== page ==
Robots, Retina Scans, and Infrared Sensors: Hotels Go Hi-tech
By Rhonda Parmiter, Chief Customer Officer
As featured in VentureBeat
It is said that competition is the mother of innovation. And faced with competition not only from other hotels, but also from disruptive players like Airbnb, some hotels have taken meaningful steps to differentiate their guest experiences by adopting innovations in technology. According to a 2014 J. D. Power report, guest satisfaction in North American hotels is up significantly. Why? Hotels that are tapping into consumers’ wants—devices and experiences that cooperate for immediate satisfaction—have already figured it out. Customer satisfaction, loyalty, and profitability are directly impacted by the implementation of collaborative technologies and networks that put the customer first.
If you are staying at Aloft Cupertino, a boutique hotel in central California, and order room service, you may get it delivered from their newest employee, A.L.O., a 3 ft. tall Botlr robot. “Our hotels are known for offering future-facing, tech forward experiences, so it seemed only a natural fit to pilot the Botlr program at our Cupertino location.” said Brian McGuinness, Senior Vice President of Starwood’s Specialty Select Brands. “Boltr draws the greatest inspiration from the robots of our childhood with the productivity of Wall-E, the humor of Rosie from The Jetsons and aesthetically reminiscent of perhaps the most famous robot of all, R2D2. We are thrilled with our newest talent member and look forward to further expanding this pilot in the upcoming year.”
Botlr wears a butler uniform and has 2 cubic feet of storage place, and with just a touch of a button, will deliver items such as toothbrushes, snacks, and chargers to its guests. Sensors are used to locate rooms and people. It uses wifi to call the elevator, and when it arrives at the room it uses the phone system to announce its arrival, and a sensor to release the items. Botlr communicates via a touch screen and after a guest rates Botlr’s service, if the delivery gets a 5-start rating, Botlr will even do a celebratory dance!
At New York City-based hotel, Yotel, you’ll find a robotic concierge that will store your luggage if your room isn’t available yet, or if you are checking out and need a place to store your luggage. The robot, named YOBOT, sits behind a large glass panel where guests can view its movements. Using a touchscreen, guests enter the number and size of bags and the YOBOT stores the luggage. The robot then issues a receipt with a barcode to the guest for retrieval.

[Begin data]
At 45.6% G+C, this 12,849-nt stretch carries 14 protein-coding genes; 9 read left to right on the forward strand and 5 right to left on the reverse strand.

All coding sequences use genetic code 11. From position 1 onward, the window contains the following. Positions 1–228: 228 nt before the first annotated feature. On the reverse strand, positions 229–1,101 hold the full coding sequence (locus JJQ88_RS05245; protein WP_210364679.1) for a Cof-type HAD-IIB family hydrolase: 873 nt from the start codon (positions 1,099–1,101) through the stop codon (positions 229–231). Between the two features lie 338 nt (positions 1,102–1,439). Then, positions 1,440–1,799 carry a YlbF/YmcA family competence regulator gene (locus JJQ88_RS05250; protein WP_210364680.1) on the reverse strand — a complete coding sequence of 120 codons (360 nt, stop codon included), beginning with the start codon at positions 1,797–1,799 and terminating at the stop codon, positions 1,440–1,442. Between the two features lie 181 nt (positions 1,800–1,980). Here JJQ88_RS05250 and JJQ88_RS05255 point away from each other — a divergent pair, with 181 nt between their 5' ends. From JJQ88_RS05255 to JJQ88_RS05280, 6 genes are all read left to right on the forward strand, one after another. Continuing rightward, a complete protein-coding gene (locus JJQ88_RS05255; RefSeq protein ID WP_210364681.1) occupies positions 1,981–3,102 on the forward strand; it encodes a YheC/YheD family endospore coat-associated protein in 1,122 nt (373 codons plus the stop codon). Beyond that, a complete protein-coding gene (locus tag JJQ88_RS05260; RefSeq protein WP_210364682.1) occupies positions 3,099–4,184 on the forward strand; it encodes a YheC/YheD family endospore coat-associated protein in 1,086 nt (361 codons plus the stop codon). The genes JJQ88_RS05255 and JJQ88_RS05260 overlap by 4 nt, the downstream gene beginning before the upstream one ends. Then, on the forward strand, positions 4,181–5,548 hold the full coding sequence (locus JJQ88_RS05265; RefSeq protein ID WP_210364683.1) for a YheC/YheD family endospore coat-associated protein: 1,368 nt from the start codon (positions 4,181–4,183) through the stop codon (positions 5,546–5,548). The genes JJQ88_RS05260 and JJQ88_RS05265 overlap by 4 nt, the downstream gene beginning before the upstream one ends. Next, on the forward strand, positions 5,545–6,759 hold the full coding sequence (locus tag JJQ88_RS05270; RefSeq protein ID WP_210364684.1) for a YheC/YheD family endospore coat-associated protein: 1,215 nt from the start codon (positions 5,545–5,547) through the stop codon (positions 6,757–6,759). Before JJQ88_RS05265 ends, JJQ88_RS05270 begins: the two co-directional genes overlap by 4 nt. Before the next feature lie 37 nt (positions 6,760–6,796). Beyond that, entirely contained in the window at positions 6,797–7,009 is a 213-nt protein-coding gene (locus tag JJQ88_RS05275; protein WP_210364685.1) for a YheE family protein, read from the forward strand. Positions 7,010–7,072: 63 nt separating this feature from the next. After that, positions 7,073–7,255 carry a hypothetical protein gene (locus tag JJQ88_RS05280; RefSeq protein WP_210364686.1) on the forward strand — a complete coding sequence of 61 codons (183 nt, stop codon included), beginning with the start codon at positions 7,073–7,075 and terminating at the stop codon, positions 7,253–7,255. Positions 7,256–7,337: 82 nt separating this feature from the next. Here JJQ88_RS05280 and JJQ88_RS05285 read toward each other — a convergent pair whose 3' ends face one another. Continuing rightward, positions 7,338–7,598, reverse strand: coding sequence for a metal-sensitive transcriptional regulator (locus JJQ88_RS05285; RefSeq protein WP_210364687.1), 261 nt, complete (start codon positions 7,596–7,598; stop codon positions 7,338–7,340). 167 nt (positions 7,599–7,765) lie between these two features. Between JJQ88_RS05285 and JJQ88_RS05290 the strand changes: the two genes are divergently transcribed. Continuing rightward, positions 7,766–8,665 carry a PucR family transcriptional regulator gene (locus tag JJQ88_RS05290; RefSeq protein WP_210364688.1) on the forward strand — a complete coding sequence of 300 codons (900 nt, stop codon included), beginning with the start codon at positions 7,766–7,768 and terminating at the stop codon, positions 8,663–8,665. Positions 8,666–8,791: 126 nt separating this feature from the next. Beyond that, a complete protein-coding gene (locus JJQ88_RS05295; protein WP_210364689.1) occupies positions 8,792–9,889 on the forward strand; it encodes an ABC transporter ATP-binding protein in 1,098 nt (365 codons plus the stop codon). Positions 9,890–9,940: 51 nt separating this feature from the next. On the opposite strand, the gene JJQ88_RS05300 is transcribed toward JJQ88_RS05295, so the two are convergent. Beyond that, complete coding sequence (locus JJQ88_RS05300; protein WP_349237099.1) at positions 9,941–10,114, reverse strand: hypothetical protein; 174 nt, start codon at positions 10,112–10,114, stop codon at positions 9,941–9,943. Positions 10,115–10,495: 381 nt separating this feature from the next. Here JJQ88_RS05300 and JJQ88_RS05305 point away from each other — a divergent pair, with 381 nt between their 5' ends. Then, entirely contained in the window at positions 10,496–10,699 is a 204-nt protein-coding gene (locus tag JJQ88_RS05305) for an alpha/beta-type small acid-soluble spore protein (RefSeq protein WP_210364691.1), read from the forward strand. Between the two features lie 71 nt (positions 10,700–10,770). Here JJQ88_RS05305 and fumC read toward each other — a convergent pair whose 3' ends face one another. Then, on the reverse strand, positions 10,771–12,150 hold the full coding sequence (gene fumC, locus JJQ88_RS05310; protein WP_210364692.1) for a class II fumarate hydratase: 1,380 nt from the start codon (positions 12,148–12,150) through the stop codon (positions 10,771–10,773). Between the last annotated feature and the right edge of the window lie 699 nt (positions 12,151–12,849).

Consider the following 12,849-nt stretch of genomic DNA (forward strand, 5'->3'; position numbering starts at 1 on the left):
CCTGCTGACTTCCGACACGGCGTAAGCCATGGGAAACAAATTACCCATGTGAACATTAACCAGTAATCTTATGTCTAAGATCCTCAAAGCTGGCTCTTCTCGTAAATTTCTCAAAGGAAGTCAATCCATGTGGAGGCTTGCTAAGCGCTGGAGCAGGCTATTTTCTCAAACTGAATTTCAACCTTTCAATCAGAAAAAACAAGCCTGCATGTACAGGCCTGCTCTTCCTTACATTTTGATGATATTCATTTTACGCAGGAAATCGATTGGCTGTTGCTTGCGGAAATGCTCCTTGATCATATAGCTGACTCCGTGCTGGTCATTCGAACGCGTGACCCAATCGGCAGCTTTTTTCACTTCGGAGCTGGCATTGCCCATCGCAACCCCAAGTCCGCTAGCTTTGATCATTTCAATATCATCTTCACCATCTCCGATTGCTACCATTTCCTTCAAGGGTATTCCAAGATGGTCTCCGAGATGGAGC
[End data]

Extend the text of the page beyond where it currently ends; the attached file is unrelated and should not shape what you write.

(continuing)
One of the top customer complaints in the industry involves housekeeping interruptions, and hoteliers are taking a close look at the impact cleaning staff can have on the overall customer experience. Many have tight processes in place such as knock and wait 10 seconds before entering, and door hangers or magnets to alert staff that guests are in the room. Hotel 1000, a Seattle-based hotel, has found an innovative approach. Each of their hotel rooms comes tricked out with an infrared sensor that detects body heat. If the sensor shows up on the door panel, hotel staff moves on and checks back later, ensuring that guests are never disturbed.
Security has always been a concern for hotels and their guests—especially when it comes to keys and key cards. Many hotels are now moving to keyless entry systems designed to provide users with convenience and higher levels of security.
Some hotels are now offering their guests RFID-enabled key fobs or wrist bands that take the place of room keys and wallets. RFID provides a way for the hotel to offer their guests a customized experience—think walking up to the elevator and the elevator instantly responds to pick you up and take you to the floor where your room is located.
Other hotels like Alma Barcelona have taken keyless entry one step further and are now using fingerprint-activated room entry similar to that found on the new iPhones. And, Nine Zero Hotel in Boston uses a retinal scanning device that provides even more accuracy and security than fingerprint identification.
If robots and retina scans aren’t enough for you, there is a wide array of hi-tech personalized services available as well including rooms that greet you by name, customized mood settings, and even hi-tech toilets with a motion activated lid, seat heater, and deodorizer.
Douglas Coupland once said, “Even when you take a break from technology, technology doesn’t take a break from you.” In this case, it’s true.
Imagine, now, the incredible experience you would post, tweet, and blog about if you had a chance to stay at one of these properties. From robots to retina scans, heat sensors to finger-printing, hi-tech hotels are transforming the customer experience through collaborative technology investments and networks. Whether a hotel is looking to increase customer satisfaction, loyalty, or to keep up with disruptors like Airbnb, it is hardly a competitor if it is not exploring what hi-tech capabilities it can bring to its guests. If competition truly is the mother of innovation, it has to be one proud mama.